Despite a public relations problem with the concept as it applies to people, a few voices in Internet security circles believe "stand your cybergound" laws have merit when it comes to fighting against cyberattacks.
So-called "stand your ground" laws -- which allow the use force in self-defense when there is reasonable belief of a threat -- have been in the spotlight since George Zimmerman, accused of murder in the shooting of Florida teen Trayvon Martin earlier this year, invoked it as a legal defense. And like with that law, some experts say "Stand Your Cybergound" laws create more problems than they solve with cybersecurity.
Patrick Lin, director of the Ethics and Emerging Sciences Group at California Polytechnic State University, made the "stand your cyberground"-argument recently in The Atlantic, writing that because the U.S. government is too constrained by international law to lead cyberdefense against foreign attacks, and with private companies having "been the main victims of harmful cyberactivities by foreign actors to date," we should weigh up allowing "commercial companies to fight cyberfire with cyberfire."
Lin includes a disclaimer that he is "not proposing that we adopt this solution, but only develop it for full consideration."
Self-defense, he notes, is a basic right: The Second Amendment authorizes citizens to bear arms -- he says it helped deter outlaws during the "Wild West" era; commercial ships under attack from pirates are allowed to shoot and kill them; bank security guards are allowed to shoot robbers.
And he says international laws governing armed conflict, including the Geneva and Hague Conventions and rules established by the International Committee of the Red Cross, make it difficult for government to respond to foreign cyberattacks.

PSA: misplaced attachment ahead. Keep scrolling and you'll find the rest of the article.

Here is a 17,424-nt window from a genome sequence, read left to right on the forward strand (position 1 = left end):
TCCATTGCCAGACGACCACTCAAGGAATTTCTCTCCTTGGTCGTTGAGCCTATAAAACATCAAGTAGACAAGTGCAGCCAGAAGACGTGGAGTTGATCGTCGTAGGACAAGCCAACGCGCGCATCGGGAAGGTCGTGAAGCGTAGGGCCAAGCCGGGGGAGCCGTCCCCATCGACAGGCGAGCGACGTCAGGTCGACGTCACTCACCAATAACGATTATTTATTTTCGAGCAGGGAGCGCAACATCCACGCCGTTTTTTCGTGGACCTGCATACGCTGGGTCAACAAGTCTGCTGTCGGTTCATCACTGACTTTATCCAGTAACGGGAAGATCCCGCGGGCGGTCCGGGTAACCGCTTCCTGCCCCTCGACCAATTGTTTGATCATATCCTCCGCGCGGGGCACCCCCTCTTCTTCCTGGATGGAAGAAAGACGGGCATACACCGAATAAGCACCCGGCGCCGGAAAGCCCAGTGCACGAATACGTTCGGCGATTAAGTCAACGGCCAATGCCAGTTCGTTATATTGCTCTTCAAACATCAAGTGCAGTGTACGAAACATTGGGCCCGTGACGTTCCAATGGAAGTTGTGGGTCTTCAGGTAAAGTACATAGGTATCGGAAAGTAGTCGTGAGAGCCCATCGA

"[International Humanitarian Law] requires that we take care in distinguishing combatants (such as military personnel) from noncombatants (such as most civilians) when we use force. Yet containing any cyberattack to lawful military targets is perhaps impossible today," he says.
Since private corporations are not constrained by humanitarian law, Lin says they could retaliate against cyberattacks without the risk of dragging a nation-state into war. If they were given some level of immunity for self-defense, they would be more willing to deter the outlaws of the Internet.
To include a measure of due process, he suggests companies could present evidence to courts to secure warrants for counter attacks. And things like, "misidentification and unreasonable action -- a corporate George Zimmerman-like case -- can be adjudicated (by the courts) with a standard of reasonable proof," he says.
Lin acknowledges any number of potential problems: Innocent parties could be harmed; a retaliatory attack could spawn escalation that could lead to physical conflict; attribution in cyberconflict can be near to impossible. But he says those problems exist in physical conflict as well: There is regular so-called "collateral damage" in war, when civilians are harmed even when military targets are attacked, and people don't always know exactly who is shooting at them when they shoot back.
Randy Sabett, an attorney and infosec/privacy expert with ZwillGen, says he agrees "100% [with Lin] that we must have a dialogue about this. We need a national policy that is based on well-thought-through concepts around cyber self-defense."
But Sabett, who says he has been involved in the debate over what has also been called "Active Defense" for a decade, doesn't agree with Lin on much else. He says Lin gives essentially equal weight to most of the potential problems, when the problem of attribution outweighs them all -- by a lot.